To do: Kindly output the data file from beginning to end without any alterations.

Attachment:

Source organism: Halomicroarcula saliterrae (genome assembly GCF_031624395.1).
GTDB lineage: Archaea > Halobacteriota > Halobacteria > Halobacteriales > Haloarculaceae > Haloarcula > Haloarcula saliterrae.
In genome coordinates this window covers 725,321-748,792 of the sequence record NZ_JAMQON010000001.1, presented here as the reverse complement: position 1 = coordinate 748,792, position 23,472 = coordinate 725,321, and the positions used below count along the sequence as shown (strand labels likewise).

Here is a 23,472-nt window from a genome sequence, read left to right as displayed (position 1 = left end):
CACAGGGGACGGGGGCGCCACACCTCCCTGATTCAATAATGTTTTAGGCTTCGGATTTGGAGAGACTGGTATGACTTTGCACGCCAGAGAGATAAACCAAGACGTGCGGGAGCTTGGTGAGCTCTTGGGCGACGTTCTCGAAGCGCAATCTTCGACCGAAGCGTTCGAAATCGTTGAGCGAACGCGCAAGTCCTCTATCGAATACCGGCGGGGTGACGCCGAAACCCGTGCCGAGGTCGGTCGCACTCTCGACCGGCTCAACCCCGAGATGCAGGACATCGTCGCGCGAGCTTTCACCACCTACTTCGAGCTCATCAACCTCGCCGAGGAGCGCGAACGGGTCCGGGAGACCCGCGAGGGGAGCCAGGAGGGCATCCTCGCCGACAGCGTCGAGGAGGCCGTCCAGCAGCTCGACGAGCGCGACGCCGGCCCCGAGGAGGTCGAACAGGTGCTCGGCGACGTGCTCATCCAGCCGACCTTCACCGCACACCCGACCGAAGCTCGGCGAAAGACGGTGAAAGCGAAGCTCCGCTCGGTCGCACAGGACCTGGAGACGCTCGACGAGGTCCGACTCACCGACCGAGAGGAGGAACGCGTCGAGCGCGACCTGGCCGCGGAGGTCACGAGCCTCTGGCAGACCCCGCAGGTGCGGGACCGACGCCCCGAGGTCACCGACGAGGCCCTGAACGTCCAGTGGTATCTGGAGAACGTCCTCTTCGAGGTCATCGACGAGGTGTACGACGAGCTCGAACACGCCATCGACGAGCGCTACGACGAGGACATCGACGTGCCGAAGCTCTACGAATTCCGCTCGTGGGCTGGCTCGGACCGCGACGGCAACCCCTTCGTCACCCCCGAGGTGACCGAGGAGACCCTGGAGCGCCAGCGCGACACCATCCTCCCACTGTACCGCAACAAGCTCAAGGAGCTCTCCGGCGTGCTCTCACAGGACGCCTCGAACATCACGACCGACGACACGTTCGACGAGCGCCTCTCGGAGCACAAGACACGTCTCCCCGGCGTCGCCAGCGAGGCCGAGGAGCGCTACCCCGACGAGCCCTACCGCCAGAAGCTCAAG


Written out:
Source organism: Halomicroarcula saliterrae (genome assembly GCF_031624395.1).
GTDB lineage: Archaea > Halobacteriota > Halobacteria > Halobacteriales > Haloarculaceae > Haloarcula > Haloarcula saliterrae.
In genome coordinates this window covers 725,321-748,792 of the sequence record NZ_JAMQON010000001.1, presented here as the reverse complement: position 1 = coordinate 748,792, position 23,472 = coordinate 725,321, and the positions used below count along the sequence as shown (strand labels likewise).

Here is a 23,472-nt window from a genome sequence, read left to right as displayed (position 1 = left end):
CACAGGGGACGGGGGCGCCACACCTCCCTGATTCAATAATGTTTTAGGCTTCGGATTTGGAGAGACTGGTATGACTTTGCACGCCAGAGAGATAAACCAAGACGTGCGGGAGCTTGGTGAGCTCTTGGGCGACGTTCTCGAAGCGCAATCTTCGACCGAAGCGTTCGAAATCGTTGAGCGAACGCGCAAGTCCTCTATCGAATACCGGCGGGGTGACGCCGAAACCCGTGCCGAGGTCGGTCGCACTCTCGACCGGCTCAACCCCGAGATGCAGGACATCGTCGCGCGAGCTTTCACCACCTACTTCGAGCTCATCAACCTCGCCGAGGAGCGCGAACGGGTCCGGGAGACCCGCGAGGGGAGCCAGGAGGGCATCCTCGCCGACAGCGTCGAGGAGGCCGTCCAGCAGCTCGACGAGCGCGACGCCGGCCCCGAGGAGGTCGAACAGGTGCTCGGCGACGTGCTCATCCAGCCGACCTTCACCGCACACCCGACCGAAGCTCGGCGAAAGACGGTGAAAGCGAAGCTCCGCTCGGTCGCACAGGACCTGGAGACGCTCGACGAGGTCCGACTCACCGACCGAGAGGAGGAACGCGTCGAGCGCGACCTGGCCGCGGAGGTCACGAGCCTCTGGCAGACCCCGCAGGTGCGGGACCGACGCCCCGAGGTCACCGACGAGGCCCTGAACGTCCAGTGGTATCTGGAGAACGTCCTCTTCGAGGTCATCGACGAGGTGTACGACGAGCTCGAACACGCCATCGACGAGCGCTACGACGAGGACATCGACGTGCCGAAGCTCTACGAATTCCGCTCGTGGGCTGGCTCGGACCGCGACGGCAACCCCTTCGTCACCCCCGAGGTGACCGAGGAGACCCTGGAGCGCCAGCGCGACACCATCCTCCCACTGTACCGCAACAAGCTCAAGGAGCTCTCCGGCGTGCTCTCACAGGACGCCTCGAACATCACGACCGACGACACGTTCGACGAGCGCCTCTCGGAGCACAAGACACGTCTCCCCGGCGTCGCCAGCGAGGCCGAGGAGCGCTACCCCGACGAGCCCTACCGCCAGAAGCTCAAG